The excess bank reserves thus represent both the potential for future inflation as well as the explanation for why rapid money growth has yet to create current inflation.

In short, money must be spent to drive inflation up. When households prefer savings to consumption and banks prefer liquidity to risk, inflation is only a distant fear.

4. When will inflation return?

Interestingly, the answer to this question can be summed up as: “hopefully sooner rather than later”. Despite popular belief, some inflation is considered a positive sign of economic growth. Just as deflation is the purveyor of doom and gloom (unemployment, uncertainty, low consumer and investor confidence, credit crunch, etc) inflation is a sign of health returning to the economy (improved confidence, rising employment, looser credit markets, expectations of future growth). Central Bankers like Bernanke will surely be showered with praise, while congressman will be quick to give credit to the fiscal stimulus package.

Whether the pick-up in money velocity leads to significantly higher inflation depends on how quickly the Fed pulls the reins back on the extraordinary credit it is currently providing. In theory, the Fed can take actions to reduce the size of its balance sheet and move back to a more appropriate level of money. In practice, due to the unprecedented expansion in the Fed’s balance sheet, this will be a challenge.

Just as it was the Fed”s and government’s job to get the party started through expansionary monetary and fiscal policies, it is equally important for policymakers to calm the party down should the level of inflation begin to rise.

Diagram 3:

25 8 blog post graphs_3

5. How high will inflation go?

Given the high level of slack (i.e. underutilized resources) likely to remain in the economy during the next two years, there also could be offsetting deflationary pressures lingering in the system. For example, the unemployment rate is expected to rise above 10% and not peak until sometime in 2010. Industrial capacity utilization rates are at their lowest level on record, which means a lot of unused capacity in the manufacturing sector. This slack must tighten considerably before upward pressure is placed on wages and other prices.

As a result of this downward pressure on wages, which remain the largest expense for corporations, it would appear a 1970s-style, double-digit inflation outburst remains unlikely in the short to medium term. Average weekly earnings for U.S. workers rose more than 7% annually during the period from 1975-1981 in which consumer price inflation averaged more than 9% and peaked at 14% in 1980.5 It is hard to foresee wage gains of that magnitude reinforcing inflation pressures during the next couple of years.

The 1970’s was a period of high inflation in the US, caused primarily by higher costs for firms rather than increasing demand for output. This “cost-push” inflation is unlikely to occur in today’s climate due to the high levels of unemployment and under-employment of labor, land and capital resources. This does not mean inflation won’t happen, just that it’s unlikely to look like the cost-push variety of the 1970’s.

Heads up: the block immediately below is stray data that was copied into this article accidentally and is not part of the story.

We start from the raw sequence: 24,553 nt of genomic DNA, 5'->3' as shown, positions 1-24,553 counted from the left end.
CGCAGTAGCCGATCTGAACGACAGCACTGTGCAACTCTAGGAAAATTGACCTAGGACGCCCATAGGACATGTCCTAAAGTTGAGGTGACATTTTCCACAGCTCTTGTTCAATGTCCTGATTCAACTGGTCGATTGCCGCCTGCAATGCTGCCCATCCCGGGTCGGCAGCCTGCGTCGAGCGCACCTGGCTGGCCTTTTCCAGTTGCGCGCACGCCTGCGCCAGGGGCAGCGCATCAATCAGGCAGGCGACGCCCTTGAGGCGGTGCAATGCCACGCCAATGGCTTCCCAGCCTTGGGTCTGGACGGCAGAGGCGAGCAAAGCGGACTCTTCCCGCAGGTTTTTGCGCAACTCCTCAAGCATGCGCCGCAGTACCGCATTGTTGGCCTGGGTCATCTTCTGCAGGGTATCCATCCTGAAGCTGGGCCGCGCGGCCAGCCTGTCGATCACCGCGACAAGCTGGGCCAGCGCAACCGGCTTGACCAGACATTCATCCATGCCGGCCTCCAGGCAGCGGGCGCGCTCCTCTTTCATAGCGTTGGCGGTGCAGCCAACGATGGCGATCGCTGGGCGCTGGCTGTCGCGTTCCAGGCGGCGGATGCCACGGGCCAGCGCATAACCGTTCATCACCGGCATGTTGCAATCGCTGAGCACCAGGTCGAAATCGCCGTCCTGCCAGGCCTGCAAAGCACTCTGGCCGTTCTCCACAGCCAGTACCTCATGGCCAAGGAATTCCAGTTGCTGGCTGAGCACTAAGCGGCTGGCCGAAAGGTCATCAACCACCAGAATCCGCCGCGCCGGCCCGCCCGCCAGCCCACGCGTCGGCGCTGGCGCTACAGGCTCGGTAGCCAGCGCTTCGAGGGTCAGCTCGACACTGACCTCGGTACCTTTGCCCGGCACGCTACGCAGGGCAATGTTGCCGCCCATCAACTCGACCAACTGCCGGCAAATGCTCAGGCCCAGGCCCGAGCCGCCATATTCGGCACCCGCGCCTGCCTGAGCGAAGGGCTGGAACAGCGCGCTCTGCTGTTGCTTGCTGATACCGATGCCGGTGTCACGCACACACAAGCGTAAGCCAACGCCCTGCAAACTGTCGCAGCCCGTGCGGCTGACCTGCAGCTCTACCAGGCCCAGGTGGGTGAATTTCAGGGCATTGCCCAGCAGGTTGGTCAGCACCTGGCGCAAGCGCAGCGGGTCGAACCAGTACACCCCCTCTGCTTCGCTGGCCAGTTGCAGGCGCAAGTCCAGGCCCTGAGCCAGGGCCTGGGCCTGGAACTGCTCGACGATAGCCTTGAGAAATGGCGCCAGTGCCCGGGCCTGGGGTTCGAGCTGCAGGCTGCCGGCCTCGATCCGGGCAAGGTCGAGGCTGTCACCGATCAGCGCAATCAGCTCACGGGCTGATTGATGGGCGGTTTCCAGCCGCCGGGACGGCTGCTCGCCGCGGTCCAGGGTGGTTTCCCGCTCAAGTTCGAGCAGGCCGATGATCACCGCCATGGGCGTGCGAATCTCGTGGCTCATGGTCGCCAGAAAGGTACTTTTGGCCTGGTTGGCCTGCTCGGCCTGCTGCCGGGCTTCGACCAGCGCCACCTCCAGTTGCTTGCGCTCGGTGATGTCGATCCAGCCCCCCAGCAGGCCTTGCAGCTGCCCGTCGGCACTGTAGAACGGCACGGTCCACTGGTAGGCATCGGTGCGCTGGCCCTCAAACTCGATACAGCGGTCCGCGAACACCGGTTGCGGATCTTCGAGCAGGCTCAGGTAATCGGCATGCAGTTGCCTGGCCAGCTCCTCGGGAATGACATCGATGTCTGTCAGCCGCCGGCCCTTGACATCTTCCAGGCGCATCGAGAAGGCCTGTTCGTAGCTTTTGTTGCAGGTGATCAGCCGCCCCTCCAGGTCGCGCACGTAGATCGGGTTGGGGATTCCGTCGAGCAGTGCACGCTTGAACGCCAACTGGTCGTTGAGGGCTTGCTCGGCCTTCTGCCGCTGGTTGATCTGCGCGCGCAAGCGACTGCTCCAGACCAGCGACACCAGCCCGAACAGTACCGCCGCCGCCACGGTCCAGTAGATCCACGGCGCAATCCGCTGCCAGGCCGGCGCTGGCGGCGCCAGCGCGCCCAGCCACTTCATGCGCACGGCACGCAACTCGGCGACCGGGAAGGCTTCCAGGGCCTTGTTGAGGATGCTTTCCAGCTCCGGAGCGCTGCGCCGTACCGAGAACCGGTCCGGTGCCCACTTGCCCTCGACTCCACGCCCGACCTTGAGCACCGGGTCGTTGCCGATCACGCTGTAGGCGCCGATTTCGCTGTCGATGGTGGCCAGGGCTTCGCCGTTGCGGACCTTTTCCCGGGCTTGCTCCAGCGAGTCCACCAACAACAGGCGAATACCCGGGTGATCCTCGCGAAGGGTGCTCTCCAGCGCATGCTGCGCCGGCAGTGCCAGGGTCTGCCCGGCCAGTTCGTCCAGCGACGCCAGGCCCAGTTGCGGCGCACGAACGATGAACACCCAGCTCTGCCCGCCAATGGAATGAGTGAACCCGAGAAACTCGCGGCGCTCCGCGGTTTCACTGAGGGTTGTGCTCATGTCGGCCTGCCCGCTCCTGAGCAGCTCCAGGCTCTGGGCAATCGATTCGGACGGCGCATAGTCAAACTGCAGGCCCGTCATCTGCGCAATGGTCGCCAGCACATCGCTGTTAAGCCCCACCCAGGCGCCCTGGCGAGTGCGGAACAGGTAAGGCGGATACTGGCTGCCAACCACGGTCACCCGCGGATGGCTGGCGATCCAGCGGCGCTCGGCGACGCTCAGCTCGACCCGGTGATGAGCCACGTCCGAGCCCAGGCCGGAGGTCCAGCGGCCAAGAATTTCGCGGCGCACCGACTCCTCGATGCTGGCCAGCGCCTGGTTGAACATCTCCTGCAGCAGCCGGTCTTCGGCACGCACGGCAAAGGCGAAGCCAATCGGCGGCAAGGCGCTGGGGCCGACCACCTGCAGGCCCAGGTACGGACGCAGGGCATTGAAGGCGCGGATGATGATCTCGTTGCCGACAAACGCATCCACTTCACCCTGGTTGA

Diagram 4:

25 8 blog post graphs_4

2 responses so far

Jan 19 2009

“The Ascent of Money” – Economic historian Niall Ferguson on the Colbert Report

Niall Ferguson | January 13th | ColbertNation.com

Harvard Economic historian Niall Ferguson on the Colbert Report explains the concept of “invisible money”. I just bought Ferguson’s new book, The Ascent of Money over the holidays and am looking forward to reading it. In his interview with Colbert, the historian explains that money as we know it is only worth something because we think it is worth something. Colbert can’t seem to believe that there’s no underlying intrinsic value such as a gold standard backing the value of his dollar bill, which has in fact been the case since the early 1970s in America.

Ferguson says that money represents a relationship of trust between a creditor and debtor, which is one reason there seems to be so little money available for spending in the economy today. Macroeconomic uncertainty and low consumer confidence are the main causes of the today’s global recession. In a climate of fear and uncertainty, the trust underpinning our monetary system dries up. Banks are afraid to make loans, consumers are afraid to make big purchases, and firms are afraid to make capital investments. The result? Low aggregate demand, falling income and output and rising unemployment.

Paul Krugman, in his latest book the The Return of Depression Economics argues that the fundamental solution to a financial crisis such as today’s is to drastically increase the money supply. The $350 billion that the Bush administration has pumped into the financial system already seems to have done very little to prime the economic pumps, so to speak. To restore trust, and thus stimulate real spending in the economy once again, creating income, output, and real employment, massive monetary stimulus will be needed. A trillion dollar stimulus package by an Obama administration should not come as a surprise, should it be put to the nation to vote on in the near future.